New Exhibit Pays Tribute to New York Women of Change—Those Who Were First, and Those Who Have Been Forgotten to be Honored in the Capitol
Governor Andrew M. Cuomo today announced the opening of the Women’s History Month honoring New York State female trailblazers and public servants. The exhibit is located in the Governor’s Reception Room on the second floor of the New York State Capitol and will run through the end of March.
New York has long been a leader in advancing women’s equality. From the women’s suffrage movement 100 years ago to present day, women have been on the front lines fighting for justice.
In the halls of the State Capitol, women serve the people of New York throughout government. Whether becoming first-time elected officials, being appointed to the highest government positions, driving meaningful change behind the scenes, or as journalists telling the stories of government, the women in this exhibit have made the lives of New Yorkers better. While some became well-known figures, others were simply forgotten over time, and this exhibit helps serve as a reminder of their work.
“New York State is the proud birthplace of the women’s rights movement and countless women who have broken down barriers and set the stage for the next generation of powerful female leaders,” Governor Cuomo said. “This exhibit honors many of those inspiring women past and present and the work they accomplished – often with little or no recognition – to make New York a more fair and just state for all.”
“A small group of women throughout history have played a central role in New York State government and they were doing it first and at a time when they weren’t recognized,” Melissa DeRosa, Secretary to the Governor, said. “This exhibit finally pays tribute to many of those behind-the-scenes or otherwise forgotten trailblazers, and I hope it will inspire countless generations of women to continue smashing gender stereotypes and demanding a seat at the table.”
In honor of Women’s History, this exhibit features women, past and present, who have stood up for the rights of their fellow citizens and helped define New York as the land of opportunity.
In total, 28 women are being recognized including:
- Murray Hall – A Tammany Hall political figure, Hall had an active behind-the-scenes role in 19th century New York politics. Realization that Hall was born biologically as a woman named Mary Anderson, did not come until Hall’s death in 1901.
- Marguerite “Missy” LeHand – Missy LeHand began to work with Franklin D. Roosevelt as a secretary in 1920 on his vice-presidential campaign, then remained working for him in the private sector and continued to serve as a valued aide during his tenure as Governor and President.
- Belle Moskowitz – A champion of worker protections, she served as a close advisor to Governor Al Smith while he was in office and as campaign manager during his campaign for President.
- Rhonda Fox Graves – First woman elected to NYS Senate and first woman to preside over the Senate. Sponsor of legislation that allowed women to serve on juries.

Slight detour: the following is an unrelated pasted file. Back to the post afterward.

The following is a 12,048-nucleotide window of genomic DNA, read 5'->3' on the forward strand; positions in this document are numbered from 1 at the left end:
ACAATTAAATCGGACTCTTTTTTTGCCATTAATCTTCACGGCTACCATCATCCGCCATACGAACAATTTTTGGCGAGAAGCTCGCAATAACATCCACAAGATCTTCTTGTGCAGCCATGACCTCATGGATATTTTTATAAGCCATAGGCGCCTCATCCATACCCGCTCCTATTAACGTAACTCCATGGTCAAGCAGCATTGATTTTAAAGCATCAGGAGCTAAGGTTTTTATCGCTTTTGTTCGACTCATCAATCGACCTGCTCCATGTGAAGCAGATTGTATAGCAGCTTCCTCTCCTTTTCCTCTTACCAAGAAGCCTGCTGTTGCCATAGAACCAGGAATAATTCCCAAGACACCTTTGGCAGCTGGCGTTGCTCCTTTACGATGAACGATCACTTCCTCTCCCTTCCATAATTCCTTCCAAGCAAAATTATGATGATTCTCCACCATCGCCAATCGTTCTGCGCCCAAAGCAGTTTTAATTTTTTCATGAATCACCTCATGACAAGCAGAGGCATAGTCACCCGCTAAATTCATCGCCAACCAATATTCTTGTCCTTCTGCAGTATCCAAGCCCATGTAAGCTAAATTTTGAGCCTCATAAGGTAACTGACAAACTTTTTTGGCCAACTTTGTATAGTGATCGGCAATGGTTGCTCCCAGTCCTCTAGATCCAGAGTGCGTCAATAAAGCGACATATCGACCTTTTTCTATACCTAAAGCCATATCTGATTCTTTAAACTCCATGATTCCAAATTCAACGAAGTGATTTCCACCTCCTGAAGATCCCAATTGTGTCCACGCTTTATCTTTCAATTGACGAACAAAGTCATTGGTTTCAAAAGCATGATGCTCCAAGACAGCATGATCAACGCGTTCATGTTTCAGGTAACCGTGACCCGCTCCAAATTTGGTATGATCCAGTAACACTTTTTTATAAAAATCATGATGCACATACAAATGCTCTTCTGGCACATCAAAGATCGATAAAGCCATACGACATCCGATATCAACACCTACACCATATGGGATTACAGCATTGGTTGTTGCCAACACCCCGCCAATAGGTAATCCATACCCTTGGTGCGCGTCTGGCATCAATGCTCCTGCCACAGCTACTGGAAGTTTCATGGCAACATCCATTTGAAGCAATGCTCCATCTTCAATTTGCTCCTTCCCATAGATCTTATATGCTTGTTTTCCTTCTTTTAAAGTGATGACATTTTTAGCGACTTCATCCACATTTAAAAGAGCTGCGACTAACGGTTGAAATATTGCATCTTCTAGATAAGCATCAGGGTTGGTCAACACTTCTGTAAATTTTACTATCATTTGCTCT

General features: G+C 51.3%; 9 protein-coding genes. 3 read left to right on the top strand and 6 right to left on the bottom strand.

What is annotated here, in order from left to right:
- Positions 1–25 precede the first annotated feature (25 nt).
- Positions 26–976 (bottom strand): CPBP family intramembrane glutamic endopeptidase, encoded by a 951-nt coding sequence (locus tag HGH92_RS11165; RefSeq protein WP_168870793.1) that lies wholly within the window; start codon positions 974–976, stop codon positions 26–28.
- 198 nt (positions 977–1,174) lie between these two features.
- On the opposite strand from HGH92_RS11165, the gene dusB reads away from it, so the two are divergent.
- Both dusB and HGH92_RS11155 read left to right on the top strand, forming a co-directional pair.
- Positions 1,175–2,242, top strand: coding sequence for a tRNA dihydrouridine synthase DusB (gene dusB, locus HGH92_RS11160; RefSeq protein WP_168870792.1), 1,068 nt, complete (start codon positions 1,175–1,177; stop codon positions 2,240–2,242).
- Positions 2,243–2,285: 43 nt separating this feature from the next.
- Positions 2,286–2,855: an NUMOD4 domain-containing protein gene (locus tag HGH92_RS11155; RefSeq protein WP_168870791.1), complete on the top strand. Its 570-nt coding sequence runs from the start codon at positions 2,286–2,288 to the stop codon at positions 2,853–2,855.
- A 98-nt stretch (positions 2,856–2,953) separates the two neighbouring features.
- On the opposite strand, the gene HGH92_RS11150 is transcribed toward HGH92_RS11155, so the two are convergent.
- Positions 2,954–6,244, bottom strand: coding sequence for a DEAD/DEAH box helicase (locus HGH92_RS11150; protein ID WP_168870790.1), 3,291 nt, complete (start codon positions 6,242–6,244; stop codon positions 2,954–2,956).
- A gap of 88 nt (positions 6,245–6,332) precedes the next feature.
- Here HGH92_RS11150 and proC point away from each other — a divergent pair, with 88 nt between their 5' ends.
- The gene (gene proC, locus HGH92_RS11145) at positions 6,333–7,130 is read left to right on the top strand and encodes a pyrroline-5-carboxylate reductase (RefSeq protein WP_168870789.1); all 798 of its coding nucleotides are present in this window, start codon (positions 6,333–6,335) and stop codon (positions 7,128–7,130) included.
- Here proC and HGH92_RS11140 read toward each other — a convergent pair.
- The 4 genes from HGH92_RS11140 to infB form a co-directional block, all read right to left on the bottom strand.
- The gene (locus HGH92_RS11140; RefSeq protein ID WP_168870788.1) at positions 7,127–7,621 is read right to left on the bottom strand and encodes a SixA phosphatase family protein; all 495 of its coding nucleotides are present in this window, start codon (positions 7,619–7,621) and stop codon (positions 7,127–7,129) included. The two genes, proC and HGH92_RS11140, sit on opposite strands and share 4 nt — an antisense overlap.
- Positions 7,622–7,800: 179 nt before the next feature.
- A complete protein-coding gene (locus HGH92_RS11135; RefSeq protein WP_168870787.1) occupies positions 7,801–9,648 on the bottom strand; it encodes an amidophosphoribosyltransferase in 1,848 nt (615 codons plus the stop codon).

- Besse Buchanan – The first African American woman elected to the NYS Assembly and Human Rights Commissioner under Governor Nelson Rockefeller.
- Constance Baker Motley – The first African American state senator and federal judge.
- Marie T. Bates – A veteran Capitol reporter for United Press International. She was also admitted to the Legislative Correspondents Association in 1967.
- Isabelle Dolores Wedemeyer – One of the first women to be admitted to the Legislative Correspondents Association when the organization began admitting women in 1967. She was a reporter for The Albany Knickerbocker News.
- Shirley Chisholm – The first African-American woman elected to the U.S. House of Representatives.
- Elizabeth Flood Morrow – The longest-tenured female correspondent in the LCA, covering the Capitol starting in the 1950’s.
- Elsie Wood – A longtime member of the LCA covering the Capitol for over 50 years, first as a telegrapher for the Postal Telegraph and Western Union and then became a member of the LCA in 1969.
- Mary Anne Krupsak – First Lieutenant Governor of New York.
- Elizabeth A. Buechner – A reporter for Gannett News Service, she was named the first female Legislative Correspondents Association President in 1978.
- Olga Mendez – First Puerto Rican woman elected to the State Legislature.
- Geraldine Ferraro – First woman to chair her party’s 1984 platform committee and first female vice-presidential nominee.
- Mary Ann Crotty – First woman Director of State Operations.
- Deborah Glick – First openly lesbian member of the State Legislature.
- Judith Kaye – First woman to serve as Chief Judge in New York State.
- Zenia Mucha – Director of Communications and Senior Policy advisor to New York State Governor George Pataki.
- Hillary Rodham Clinton – First female New York State Senator, Secretary of State, First Lady, and the first woman nominated by her party to run for President of the United States.
- Grace Meng – First Asian woman elected to State Legislature.
- Melissa DeRosa– First woman to serve as Secretary to the Governor of New York.
- Barbara Underwood – The first woman to hold the position of New York State Attorney General.
- Louann Ciccone – secretary for Program and Policy for Speaker Carl E. Heastie, and is the first woman to serve in this role for the New York State Assembly.
- Shontell Smith – Majority Conference Chief of Staff and Majority Counsel.
- Crystal D. Peoples-Stokes – The first African-American to be elevated to serve as Majority Leader of the New York State Assembly.
- Andrea Stewart-Cousins – The first woman and black woman to lead a legislative house in New York’s Capitol.
- Letitia James – The first woman of color to hold statewide office in New York and the first woman to be elected Attorney General.